A persistent debate amongst various scholars, policy-makers and academia is "what determines wages" (Groshen, 1990). A relevant question in this debate inquires about why there is diversity in wage payments to various workers (Mortensen, 2003). According to Krishna and Paul (2012), wage disparities in the Indian labor market can be attributed to mainly two reasons: first, they are employed in different economic activities; and the second, due to different skill-sets and education-levels (workers are heterogeneous in nature). Therefore, skills and education play a crucial role in the labor market not only for entering the labor market but also for explaining the variations in wages. Sengupta and Das (2014) showed that wage differences amongst workers could be explained by dividing the wage determining factors into two parts: (i) "observed" part (defined by variations in education, skill, work experience and social factors) and (ii) "unobserved" part (explained by the unknown factors). One of the significant methods to examine the "observed" part is the human capital theory. Human capital theory is an important theory of labour economics that studies impact of different "human-capital" variables (such as work-experience, education and training variables) on the wage-rates.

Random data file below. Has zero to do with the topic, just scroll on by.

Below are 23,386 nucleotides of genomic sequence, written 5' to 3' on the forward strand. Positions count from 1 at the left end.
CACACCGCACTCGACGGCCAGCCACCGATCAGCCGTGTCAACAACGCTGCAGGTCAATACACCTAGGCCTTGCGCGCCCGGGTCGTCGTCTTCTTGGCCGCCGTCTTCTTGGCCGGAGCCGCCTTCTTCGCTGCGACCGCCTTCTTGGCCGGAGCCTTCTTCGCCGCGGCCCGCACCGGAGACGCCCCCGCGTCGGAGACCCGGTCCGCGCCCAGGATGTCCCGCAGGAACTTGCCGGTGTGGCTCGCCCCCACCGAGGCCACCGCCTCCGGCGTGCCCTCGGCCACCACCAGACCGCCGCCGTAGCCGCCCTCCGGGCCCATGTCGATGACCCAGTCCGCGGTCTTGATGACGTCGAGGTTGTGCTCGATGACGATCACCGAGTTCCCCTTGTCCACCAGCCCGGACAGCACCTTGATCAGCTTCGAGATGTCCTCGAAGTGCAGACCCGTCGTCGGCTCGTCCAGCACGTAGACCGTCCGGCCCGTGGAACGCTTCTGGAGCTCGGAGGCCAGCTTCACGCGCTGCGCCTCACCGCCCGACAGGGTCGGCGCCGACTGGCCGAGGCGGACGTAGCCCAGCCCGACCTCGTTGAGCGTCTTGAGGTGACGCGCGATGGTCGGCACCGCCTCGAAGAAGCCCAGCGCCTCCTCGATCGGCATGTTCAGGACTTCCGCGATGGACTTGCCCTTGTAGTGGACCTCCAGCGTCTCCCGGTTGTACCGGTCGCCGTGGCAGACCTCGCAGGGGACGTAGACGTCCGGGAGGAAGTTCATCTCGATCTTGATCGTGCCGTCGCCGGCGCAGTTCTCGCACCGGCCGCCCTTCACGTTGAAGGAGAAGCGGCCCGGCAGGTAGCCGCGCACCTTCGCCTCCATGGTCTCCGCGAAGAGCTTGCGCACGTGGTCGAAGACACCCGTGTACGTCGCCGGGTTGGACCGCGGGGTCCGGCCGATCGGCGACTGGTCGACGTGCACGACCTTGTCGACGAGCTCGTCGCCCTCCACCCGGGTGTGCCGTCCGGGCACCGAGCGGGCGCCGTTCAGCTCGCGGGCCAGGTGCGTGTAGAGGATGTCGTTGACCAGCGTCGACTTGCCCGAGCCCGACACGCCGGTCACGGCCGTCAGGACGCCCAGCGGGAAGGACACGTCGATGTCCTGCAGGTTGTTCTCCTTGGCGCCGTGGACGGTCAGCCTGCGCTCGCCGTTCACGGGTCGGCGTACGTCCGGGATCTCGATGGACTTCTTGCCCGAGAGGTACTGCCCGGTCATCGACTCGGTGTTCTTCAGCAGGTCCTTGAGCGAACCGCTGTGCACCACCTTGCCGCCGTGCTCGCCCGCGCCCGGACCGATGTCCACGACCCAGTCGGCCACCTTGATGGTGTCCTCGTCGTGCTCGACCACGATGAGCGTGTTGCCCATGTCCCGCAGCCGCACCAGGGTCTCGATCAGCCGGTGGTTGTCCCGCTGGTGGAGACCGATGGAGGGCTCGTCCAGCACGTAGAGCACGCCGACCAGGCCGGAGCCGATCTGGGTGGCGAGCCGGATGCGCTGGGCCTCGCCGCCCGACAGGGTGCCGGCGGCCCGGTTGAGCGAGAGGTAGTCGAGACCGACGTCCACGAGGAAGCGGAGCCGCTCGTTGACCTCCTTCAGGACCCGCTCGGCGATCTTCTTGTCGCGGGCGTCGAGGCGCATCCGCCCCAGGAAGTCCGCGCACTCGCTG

The foundation of human capital is from the time of classical economics (1776), which eventually developed into a scientific theory (Fitzsimons, 1999). Human capital generates positive spillovers in the economy (Acemoglu & Angrist, 2000). According to Romer (1990), it is 'a fundamental source of economic productivity'. Rosen (1999) denotes human capital as 'an investment that people make in themselves to increase their productivity'. Schultz (1961) was of view that accumulation of a person's human capital will largely affect his/her wage, firm's productivity and eventually national economy. Within the wide scope of demand and supply, several prominent economists like Schultz (1961), Becker (1962) and Mincer (1974) have stressed that market wage is a function of education, skills and experience acquired through years of schooling and training. They referred these variables as "human capital" variables which assist in explaining significant part of the variation in wages of the workers.